Orioles and Ravens: The Great Frustration of Many Injuries


Sep 13, 2015; Denver, CO, USA; Baltimore Ravens outside linebacker Terrell Suggs (55) sits on the ground after an injury to his left lower leg in the fourth quarter against the Denver Broncos at Sports Authority Field at Mile High. The Broncos won 19-13. Mandatory Credit: Ron Chenoy-USA TODAY Sports

It has been difficult and frustrating to be a Baltimore sports fan over the past two years. For both the Baltimore Orioles and Baltimore Ravens, the injuries have seemed to pile up at unprecedented levels, especially for the Ravens this year.

Fans follow a team in detail to see what players are going to be the prime contributors toward hoped-for playoff and championship possibilities. And when those players with great talents go down one after another, it takes away from the enthusiasm in following and watching a favorite team.

It can be argued that this is where the casual fan and the hard-core fan part ways. The casual fan will lose interest if several of the star players are unable to perform, whereas the deeply-involved fan will find renewed interest in seeing what sorts of moves can be made to gain replacement players, or if a younger player will seize an opportunity of an open door.

But after repeated instances of players suffering serious injuries, one wearies of the continual rehearsing of “next man up” mantras. Several years of anticipation of a core group of players contributing to a team’s success within a defined window of opportunity is lost when key components are unable to be a part of it.

For a fan, it is as if you are constantly being dealt the card that says, “Do not pass go; do not collect $200.”  It is very frustrating. Again, this is especially true of the Ravens. With so many injuries, along with a 2-6 record, 2016 is becoming the featured part of conversations … and not about January playoffs.

Seeing Steve Smith go out with an Achilles injury truly adds insult to injury … or is it injury to insult to injury?

The wide receiver situation is especially frustrating. Top draft choice Breshad Perriman didn’t make it past July 30th when he went down with a knee injury. It is a PCL that has even been scoped by the renowned Dr. James Andrews. Now there’s a guy with busy career! And regarding receivers, local product Michael Campanaro is out for the season as well.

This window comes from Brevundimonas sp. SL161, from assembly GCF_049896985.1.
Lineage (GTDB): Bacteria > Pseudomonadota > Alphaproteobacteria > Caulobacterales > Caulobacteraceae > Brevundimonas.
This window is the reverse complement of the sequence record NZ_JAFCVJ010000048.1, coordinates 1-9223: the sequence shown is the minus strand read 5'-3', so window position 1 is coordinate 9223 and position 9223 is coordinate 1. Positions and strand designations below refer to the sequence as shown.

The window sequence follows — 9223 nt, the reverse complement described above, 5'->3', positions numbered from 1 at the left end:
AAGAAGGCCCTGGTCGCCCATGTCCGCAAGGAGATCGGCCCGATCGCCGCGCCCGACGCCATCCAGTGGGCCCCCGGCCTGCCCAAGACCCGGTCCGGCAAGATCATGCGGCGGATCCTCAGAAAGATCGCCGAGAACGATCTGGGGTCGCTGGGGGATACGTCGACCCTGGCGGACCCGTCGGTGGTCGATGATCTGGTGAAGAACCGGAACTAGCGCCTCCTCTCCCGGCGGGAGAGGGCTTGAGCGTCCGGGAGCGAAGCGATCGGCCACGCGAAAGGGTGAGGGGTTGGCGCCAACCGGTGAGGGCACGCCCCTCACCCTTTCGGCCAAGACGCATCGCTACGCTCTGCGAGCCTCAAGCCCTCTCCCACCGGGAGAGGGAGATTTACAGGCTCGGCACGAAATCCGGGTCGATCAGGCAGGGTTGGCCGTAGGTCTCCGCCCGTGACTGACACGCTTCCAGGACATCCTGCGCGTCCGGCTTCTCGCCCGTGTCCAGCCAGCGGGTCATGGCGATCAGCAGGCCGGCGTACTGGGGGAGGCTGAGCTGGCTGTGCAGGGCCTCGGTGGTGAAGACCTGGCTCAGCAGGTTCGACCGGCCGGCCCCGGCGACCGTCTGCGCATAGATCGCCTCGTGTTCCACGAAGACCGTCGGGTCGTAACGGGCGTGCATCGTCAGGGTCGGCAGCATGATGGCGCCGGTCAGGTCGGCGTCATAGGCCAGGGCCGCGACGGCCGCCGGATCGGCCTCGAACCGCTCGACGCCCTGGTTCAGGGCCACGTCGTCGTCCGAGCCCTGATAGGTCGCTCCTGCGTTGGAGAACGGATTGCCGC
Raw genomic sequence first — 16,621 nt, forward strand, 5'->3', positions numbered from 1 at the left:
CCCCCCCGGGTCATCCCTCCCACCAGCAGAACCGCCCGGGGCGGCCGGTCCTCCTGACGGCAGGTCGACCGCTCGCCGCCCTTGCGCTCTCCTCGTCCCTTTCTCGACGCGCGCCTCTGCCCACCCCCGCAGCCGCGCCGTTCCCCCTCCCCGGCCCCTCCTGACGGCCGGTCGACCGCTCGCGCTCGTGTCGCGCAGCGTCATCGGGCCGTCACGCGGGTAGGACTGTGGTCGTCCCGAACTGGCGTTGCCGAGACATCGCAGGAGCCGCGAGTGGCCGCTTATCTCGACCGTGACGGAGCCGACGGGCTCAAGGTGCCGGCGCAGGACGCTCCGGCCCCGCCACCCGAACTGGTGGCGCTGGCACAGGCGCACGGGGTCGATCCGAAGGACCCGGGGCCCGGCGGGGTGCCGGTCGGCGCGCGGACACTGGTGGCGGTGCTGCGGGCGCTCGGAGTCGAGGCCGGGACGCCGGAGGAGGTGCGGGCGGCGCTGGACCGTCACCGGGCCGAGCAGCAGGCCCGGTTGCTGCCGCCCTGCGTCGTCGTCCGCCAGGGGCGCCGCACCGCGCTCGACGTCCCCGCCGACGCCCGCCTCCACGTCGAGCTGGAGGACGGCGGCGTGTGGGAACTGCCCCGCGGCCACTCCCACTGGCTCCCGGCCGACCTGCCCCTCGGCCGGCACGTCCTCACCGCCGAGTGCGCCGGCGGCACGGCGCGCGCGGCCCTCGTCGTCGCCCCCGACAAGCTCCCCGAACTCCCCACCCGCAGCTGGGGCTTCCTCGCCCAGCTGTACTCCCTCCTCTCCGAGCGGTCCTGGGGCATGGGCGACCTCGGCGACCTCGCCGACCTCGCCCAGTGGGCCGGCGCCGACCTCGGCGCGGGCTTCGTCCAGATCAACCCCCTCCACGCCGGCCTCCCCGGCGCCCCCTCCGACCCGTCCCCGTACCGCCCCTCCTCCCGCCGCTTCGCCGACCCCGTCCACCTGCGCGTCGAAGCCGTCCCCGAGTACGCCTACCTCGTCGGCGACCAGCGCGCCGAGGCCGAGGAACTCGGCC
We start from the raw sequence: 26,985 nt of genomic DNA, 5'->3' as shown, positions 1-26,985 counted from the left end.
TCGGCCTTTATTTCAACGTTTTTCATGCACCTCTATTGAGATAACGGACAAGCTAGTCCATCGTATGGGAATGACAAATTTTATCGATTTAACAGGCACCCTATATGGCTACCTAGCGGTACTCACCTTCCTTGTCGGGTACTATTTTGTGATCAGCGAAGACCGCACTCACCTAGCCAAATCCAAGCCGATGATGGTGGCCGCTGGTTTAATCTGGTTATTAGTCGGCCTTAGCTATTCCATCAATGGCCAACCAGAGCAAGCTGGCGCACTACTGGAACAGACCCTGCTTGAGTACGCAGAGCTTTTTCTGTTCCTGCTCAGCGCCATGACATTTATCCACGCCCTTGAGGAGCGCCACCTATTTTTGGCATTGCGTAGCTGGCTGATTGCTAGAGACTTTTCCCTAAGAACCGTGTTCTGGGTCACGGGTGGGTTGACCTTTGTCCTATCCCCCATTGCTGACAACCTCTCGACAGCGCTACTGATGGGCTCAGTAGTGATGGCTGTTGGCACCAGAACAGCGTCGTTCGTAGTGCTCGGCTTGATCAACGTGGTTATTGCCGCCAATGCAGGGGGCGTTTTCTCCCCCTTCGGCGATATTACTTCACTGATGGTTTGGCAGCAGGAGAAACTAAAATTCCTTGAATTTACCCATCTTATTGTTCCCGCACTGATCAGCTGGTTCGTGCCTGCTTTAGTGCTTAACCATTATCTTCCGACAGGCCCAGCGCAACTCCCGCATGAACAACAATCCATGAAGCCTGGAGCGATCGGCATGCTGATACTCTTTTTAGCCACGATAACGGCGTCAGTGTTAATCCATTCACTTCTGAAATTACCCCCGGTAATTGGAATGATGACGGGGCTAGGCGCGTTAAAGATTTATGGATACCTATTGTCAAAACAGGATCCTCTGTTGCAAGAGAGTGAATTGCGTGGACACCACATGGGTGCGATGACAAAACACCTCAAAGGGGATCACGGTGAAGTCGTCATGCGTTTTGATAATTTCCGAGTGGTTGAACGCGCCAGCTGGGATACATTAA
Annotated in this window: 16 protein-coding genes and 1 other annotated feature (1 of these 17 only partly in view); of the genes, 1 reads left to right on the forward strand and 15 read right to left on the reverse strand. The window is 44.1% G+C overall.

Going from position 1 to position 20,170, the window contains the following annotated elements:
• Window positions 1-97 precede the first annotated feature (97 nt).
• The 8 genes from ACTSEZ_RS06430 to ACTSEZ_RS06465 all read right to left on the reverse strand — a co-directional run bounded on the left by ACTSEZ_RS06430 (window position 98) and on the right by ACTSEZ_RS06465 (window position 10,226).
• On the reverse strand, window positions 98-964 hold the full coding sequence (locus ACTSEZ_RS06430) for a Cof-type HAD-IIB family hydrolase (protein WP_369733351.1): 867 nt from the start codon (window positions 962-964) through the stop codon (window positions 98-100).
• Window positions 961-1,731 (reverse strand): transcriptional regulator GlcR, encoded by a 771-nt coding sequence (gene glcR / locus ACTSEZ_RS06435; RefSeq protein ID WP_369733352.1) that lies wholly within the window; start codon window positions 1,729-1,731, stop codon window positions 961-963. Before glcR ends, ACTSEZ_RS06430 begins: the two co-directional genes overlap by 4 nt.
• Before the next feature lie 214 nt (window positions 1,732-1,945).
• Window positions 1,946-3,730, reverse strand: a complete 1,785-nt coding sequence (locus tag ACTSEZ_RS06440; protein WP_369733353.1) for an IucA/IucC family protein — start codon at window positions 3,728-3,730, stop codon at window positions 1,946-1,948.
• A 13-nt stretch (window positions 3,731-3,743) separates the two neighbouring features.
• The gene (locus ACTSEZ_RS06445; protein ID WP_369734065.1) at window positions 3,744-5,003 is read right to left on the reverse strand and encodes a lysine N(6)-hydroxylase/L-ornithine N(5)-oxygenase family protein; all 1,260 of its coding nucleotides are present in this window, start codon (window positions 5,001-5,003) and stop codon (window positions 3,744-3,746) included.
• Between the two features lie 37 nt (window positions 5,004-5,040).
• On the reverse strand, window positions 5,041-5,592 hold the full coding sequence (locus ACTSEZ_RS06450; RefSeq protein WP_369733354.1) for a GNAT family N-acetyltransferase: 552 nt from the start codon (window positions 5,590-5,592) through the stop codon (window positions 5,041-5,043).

Ravens fans looked forward with great interest to see how Joe Flacco and a new offense would feature Smith, Perriman and Campanaro. The names Kamar Aiken, Marlon Brown, Chris Givens and Jeremy Ross just don’t grab the imagination quite the same.

A fan has to be very motivated to figure out who the replacements are going to be for the rest of this year. It’s actually easier to begin thinking about 2016. Could Smith now change his retirement plans and come back? Will Perriman and Campanaro put these injuries behind them and become high level playmakers next year?

But the receivers are just the beginning of the problems for the Ravens. Terrell Suggs also tore his Achilles in the opener and is out for the season, also with some question as to if the 33-year-old will be back in 2016. Matt Elam and Will Davis have been out. Defensive end Brent Urban is hoping to return, and this after spending all of 2014 on injured reserve. 

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An exciting player from his 2014 rookie season was Lorenzo Taliaferro. But he has not played since the fourth game of this season, and he has merely a total of 76 yards of offense on 13 rushes and five receptions.

Eugene Monroe missed this past Sunday’s game with a shoulder injury, and it looks like Jeremy Zuttah is going to do the same upcoming.

And then there is the injury, recovery, injury, recovery, injury, recovery of Dennis Pitta. You have to love and root for a guy like this. He is the Nolan Reimold of the Ravens. Hopefully he can soon have a full year of play, just as Reimold did for the Orioles this recently completed season.

The Baltimore Orioles have not had quite the same accumulation of injuries as have the Ravens, but they have suffered through enough to frustrate fans and to wonder what might have been had they not occurred. This would be especially true in 2014. It is amazing now to look back and realize that the Orioles won 96 games with Matt Wieters missing all but 27 games, and with Manny Machado only playing half of a season — after a knee injury and surgery, before needing the same thing on the other knee. And with the pending free agency of Wieters and Chris Davis, the window for winning for the Orioles was 2014 and 2015.

Other Orioles injuries have happened more in the minor leagues, especially to several top pitching prospects Dylan Bundy, Hunter Harvey and Brandon Kline. Orioles-related outlets and writers were all abuzz yesterday, and why?  Because Bundy successfully threw seven pitches and got three outs in the Arizona Fall League!

Next: Nothing easy about the offseason facing the Orioles

Yes, injuries are part of the game … either game. But it is a terribly frustrating part of the game that takes away from the beauty of sport, especially at these times when they seem to pile up. Buck Showalter would say, “You gotta keep going because nobody is going to feel sorry for you.”  And Adam Jones would say, “Just gotta keep grinding man, keep grinding.”  But it is frustrating for sure.